UPDATE 3-Sage scraps seizure drug study after trial failure, shares slump

* Drug fails to meet main goal of key study

* Shares tumble about 24 pct

* Decision to abandon SRSE study makes sense - analyst (Adds conference call details, analyst comments; updates shares)

Sept 12 (Reuters) - Sage Therapeutics Inc said it would stop developing its drug to treat a life-threatening seizure disorder after the treatment failed to meet the main goal of a key study.

The drugmaker's shares tumbled as much as 24.3 percent - their biggest-ever percentage loss - to $67.00 in morning trade on Tuesday.

The late-stage trial was testing Sage's drug, brexanolone, in patients with super-refractory status epilepticus (SRSE) whose seizures persisted despite earlier treatments.

The company on a conference call said it would not pursue the SRSE study, but would continue data analysis.

"The decision to shelve SRSE makes sense to us given the lack of efficacy signal and the many other clinical programs ongoing," Leerink analyst Paul Matteis wrote in a client note.

Sage, which is also evaluating the drug for use in severe postpartum depression (PPD), said in July 2016 that the drug alleviated symptoms of severe PPD, meeting the main goal of a mid-stage study.

"We remain positively biased that the SRSE result should not change the way one interprets the positive postpartum depression phase 2 data," Matteis said.

SRSE is the most severe form of status epilepticus, under which seizures last for a long time and often recur.

A patient with status epilepticus is initially treated with a class of psychoactive drugs called benzodiazepines. If one does not respond to them, the patient is given anti-seizure drugs.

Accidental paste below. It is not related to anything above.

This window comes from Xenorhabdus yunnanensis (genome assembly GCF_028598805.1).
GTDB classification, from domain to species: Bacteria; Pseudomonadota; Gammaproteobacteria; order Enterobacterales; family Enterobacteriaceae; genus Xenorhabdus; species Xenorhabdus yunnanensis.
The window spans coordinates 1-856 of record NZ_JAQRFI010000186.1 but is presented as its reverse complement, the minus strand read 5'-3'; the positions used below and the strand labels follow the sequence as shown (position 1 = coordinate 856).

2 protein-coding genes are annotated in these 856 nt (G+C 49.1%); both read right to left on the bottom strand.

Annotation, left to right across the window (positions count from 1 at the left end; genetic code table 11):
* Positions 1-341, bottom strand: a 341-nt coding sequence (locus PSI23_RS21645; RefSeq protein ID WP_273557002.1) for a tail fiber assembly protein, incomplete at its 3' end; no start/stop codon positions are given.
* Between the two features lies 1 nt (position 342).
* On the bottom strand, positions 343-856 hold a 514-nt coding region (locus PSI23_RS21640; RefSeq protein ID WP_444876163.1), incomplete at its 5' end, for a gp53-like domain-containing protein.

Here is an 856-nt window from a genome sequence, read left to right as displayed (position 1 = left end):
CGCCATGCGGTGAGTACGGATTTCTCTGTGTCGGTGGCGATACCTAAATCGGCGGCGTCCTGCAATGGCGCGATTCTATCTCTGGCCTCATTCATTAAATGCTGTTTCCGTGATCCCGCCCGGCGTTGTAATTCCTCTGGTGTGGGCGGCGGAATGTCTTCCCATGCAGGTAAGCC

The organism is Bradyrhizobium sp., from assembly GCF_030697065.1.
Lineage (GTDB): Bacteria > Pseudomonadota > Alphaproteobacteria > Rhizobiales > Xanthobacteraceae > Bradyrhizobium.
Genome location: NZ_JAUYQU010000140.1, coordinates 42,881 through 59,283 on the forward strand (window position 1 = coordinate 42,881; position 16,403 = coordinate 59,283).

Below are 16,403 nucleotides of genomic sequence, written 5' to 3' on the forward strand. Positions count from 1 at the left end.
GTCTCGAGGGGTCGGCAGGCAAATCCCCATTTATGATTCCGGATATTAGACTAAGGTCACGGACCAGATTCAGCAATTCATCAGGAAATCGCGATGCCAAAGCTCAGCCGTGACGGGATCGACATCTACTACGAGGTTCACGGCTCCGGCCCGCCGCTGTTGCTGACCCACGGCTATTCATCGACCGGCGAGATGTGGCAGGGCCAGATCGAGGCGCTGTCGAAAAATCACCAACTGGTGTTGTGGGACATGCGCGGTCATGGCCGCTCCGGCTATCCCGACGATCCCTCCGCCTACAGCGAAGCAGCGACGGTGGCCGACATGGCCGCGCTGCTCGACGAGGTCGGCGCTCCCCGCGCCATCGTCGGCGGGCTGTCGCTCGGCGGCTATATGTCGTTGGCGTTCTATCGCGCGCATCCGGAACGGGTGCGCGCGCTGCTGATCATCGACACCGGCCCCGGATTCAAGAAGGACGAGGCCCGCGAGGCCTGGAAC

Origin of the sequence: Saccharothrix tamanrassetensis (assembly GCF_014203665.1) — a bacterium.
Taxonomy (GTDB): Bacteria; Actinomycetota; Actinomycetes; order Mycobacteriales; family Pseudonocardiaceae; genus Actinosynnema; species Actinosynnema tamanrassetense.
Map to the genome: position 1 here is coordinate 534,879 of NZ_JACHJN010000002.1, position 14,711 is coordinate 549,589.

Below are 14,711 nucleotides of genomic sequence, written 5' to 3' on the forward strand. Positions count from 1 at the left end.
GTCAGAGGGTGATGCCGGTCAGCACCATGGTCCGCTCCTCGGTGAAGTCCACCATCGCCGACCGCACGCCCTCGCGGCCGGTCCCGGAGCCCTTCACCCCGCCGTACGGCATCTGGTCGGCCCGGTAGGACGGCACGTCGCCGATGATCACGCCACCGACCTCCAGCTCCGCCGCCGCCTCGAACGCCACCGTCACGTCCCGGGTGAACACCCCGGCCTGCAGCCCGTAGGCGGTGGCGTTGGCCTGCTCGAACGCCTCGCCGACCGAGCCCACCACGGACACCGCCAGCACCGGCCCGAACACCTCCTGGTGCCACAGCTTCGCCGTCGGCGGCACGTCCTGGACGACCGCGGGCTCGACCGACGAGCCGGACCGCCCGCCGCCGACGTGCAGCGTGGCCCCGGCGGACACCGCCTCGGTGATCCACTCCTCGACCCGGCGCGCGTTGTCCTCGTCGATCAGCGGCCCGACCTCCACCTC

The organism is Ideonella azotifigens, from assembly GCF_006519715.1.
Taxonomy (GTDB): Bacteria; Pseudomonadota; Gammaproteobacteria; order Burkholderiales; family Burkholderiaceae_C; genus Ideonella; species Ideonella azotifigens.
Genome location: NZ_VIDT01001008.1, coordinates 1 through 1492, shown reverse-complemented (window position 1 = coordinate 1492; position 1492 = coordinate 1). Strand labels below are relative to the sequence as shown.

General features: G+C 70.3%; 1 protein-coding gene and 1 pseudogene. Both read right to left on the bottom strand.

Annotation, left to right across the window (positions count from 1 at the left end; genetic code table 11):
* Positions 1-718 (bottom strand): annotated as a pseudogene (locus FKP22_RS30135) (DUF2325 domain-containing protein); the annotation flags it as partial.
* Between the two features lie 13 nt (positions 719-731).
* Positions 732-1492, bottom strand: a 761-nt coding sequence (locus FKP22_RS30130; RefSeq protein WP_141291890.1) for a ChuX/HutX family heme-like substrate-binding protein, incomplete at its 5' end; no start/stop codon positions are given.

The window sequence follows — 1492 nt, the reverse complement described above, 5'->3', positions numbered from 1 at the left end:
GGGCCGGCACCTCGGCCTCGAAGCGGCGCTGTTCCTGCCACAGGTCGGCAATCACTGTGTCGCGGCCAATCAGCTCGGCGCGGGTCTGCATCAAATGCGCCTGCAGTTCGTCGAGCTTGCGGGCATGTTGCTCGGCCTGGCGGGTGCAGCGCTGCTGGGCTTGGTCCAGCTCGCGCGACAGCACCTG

If the seizure still persists, the patient is placed into a medically induced coma and is given anesthesia along with another line of anti-seizure drugs.

In Sage's trial, brexanolone helped 43.9 percent of patients wean off medically induced coma without seizures returning for 24 hours, versus 42.4 percent in patients given placebo and standard-of-care treatment.

"It may be challenging - due do the complexity of SRSE - to ever fully understand why the study failed," Matteis said.

Last year, hedge fund Kerrisdale Capital said it had shorted the stock, expecting the drug to fail the SRSE trial. (http://reut.rs/2wVaXeR)

Sage, however, said on the conference call that it had identified a subgroup, where the effect size for the drug was better than placebo.

SRSE accounts for about 25,000 to 41,000 cases each year in the United States and there are currently no treatments approved by the U.S. Food and Drug Administration for the disorder, Sage said. (Reporting by Divya Grover in Bengaluru; Editing by Maju Samuel)